good old days
ahhhhh, reminds me of the old stories, nothing strikes fear into a handful of insurgents like the threat of an overnight stay in the elevator (or a permanent stay in the airtight tapesafe for that matter).
“How are you doing?” I say cheerfully, extending my hand in greeting to the two cabling guys that the beancounters got to shift some data cabling around – without telling us. “Clint and... John isn't it?” “Ay?” One of them says. “I'm Steve and this is Dave.” “My mistake,” I say. “I was obviously thinking of Clint Eastwood …
Remember those small clips that are sometimes used to splice phone cabling?
When we renovated one of our locations, we found that EVERY BL**DY cable going out of the patch board was spliced with those up in the roof. And the splice was at the same place of all of them...
On another location, we got the cable cowboys to pull a 4pair fibre cable between the server room and a comms cupboard in the other end of the building...
The first pair had a broken wire...
The second pair had the fibres swapped around...
Never bothered to test the last two...
Unfortunately, a bl**dy beancounter signed off on the contract before we in IT spotted the shoddy work...
(A few of the Cat6 points never really worked, either. )
Never! The paperwork clearly states that the wire is cat6, as does the sheathing of the wire. It's amazing what a hacked-up DeskJet printer can actually print on nowadays. Of course, it helps that 8 conductor serial cord is flat like a phone cord. so much easier to keep straight in the machine! Plus, it's a bargain! Cat6 is in cost-per-feet, serial cord is pennies per ton. Why do ya think they've been more drunken than usual lately?
Reminds me of the time I came across an unknown length of Cat5. Couldn't work out where it went or what it was connected to- all I did know was that I hadn't installed it. Anyway I cut the cable and waited for the complaints- which told me exactly what the cable was being used for.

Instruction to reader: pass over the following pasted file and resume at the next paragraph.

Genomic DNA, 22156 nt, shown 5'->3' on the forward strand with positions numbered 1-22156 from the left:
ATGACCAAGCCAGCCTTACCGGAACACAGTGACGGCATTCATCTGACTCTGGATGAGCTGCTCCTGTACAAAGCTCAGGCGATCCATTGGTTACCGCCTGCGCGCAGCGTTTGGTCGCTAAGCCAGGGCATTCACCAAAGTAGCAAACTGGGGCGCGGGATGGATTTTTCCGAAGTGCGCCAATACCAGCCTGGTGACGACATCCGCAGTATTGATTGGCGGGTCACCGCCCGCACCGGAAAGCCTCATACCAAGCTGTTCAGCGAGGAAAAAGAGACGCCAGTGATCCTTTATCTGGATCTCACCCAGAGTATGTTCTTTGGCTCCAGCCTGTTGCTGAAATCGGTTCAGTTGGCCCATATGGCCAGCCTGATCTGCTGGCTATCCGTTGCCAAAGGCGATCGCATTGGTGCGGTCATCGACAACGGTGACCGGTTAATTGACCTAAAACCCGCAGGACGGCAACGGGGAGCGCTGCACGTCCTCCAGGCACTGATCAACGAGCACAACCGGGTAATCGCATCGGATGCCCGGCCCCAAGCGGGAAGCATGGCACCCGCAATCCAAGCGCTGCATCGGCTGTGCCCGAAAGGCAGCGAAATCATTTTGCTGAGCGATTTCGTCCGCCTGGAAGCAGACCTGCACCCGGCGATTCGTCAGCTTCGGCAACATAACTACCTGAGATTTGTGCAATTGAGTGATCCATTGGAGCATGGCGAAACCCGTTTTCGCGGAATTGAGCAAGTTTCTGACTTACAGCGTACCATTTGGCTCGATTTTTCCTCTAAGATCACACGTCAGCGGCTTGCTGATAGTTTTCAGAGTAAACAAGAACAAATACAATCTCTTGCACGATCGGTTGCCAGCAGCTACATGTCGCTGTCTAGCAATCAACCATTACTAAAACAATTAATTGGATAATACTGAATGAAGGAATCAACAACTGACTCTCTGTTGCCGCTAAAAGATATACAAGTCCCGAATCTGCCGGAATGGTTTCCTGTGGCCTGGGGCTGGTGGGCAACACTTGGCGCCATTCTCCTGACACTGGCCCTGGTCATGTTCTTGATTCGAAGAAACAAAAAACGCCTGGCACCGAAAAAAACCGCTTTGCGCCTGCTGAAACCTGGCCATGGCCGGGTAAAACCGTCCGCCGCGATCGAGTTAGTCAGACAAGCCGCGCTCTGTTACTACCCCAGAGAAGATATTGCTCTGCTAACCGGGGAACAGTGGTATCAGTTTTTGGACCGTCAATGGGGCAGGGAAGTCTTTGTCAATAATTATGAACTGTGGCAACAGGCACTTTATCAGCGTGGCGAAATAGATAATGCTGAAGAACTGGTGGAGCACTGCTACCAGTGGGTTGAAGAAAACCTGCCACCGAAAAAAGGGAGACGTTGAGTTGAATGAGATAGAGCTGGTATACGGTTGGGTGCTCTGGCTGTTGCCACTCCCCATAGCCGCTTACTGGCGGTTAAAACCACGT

One of my clients, a fairly large retail outlet, had them in a few years ago. They hcked into the back of a CAT5 socket to install a phone line for the fire alarm monitoring. I found the socket wouldn't work for a network printer, traced it to the patchbay and pulled out the unauthorised wires piggybacked behind - at lunchtime on a busy day in December.
When I pulled coax around the ceiling the college where I was BOFH - gosh, these days people come in and do it for you? I even had the 3 bladed cutting tool and the crimper to attach the BNC connectors. Ah, the joys of trying to find a bad connection in a lab with 30 or so PC's in it...I bet I still have one of the termintors I kept on my keyring around here someplace....
...mines the coat that the 80's called and wants back.
Okay, color (colour in UK-speak) me dumb, but wothehell is it about data cabling that makes it so hard to Get It Right?
Friends bought a new townhouse, price closely approaching $CDN10^6, and on moving in discovered that all the in-wall data, telephone, and video cabling had been installed by a cowboy, none of the terminations were labelled, and a good fraction of it simply didn't work.
At that price they should have gotten cabling installed by Vestal Virgins during the dark of the moon to the sound of flutes and cymbals.
Is it really that tricky?
As for cowboys, while reading this installment of BOFH I had an epiphany: that's why there are endless security problems, such as the CookieMonster just lately reported. Too many people involved in the programming & systems field are themselves cyber-cowboys for whom any old kludge will do the trick.
Can we have a new Paris icon please, mit Stetson hat?
>Anyway I cut the cable and waited for the complaints- which told me exactly what the cable was being used for.
Ah, the best BOfH tactic of all - simple, cheap, effective and works every time.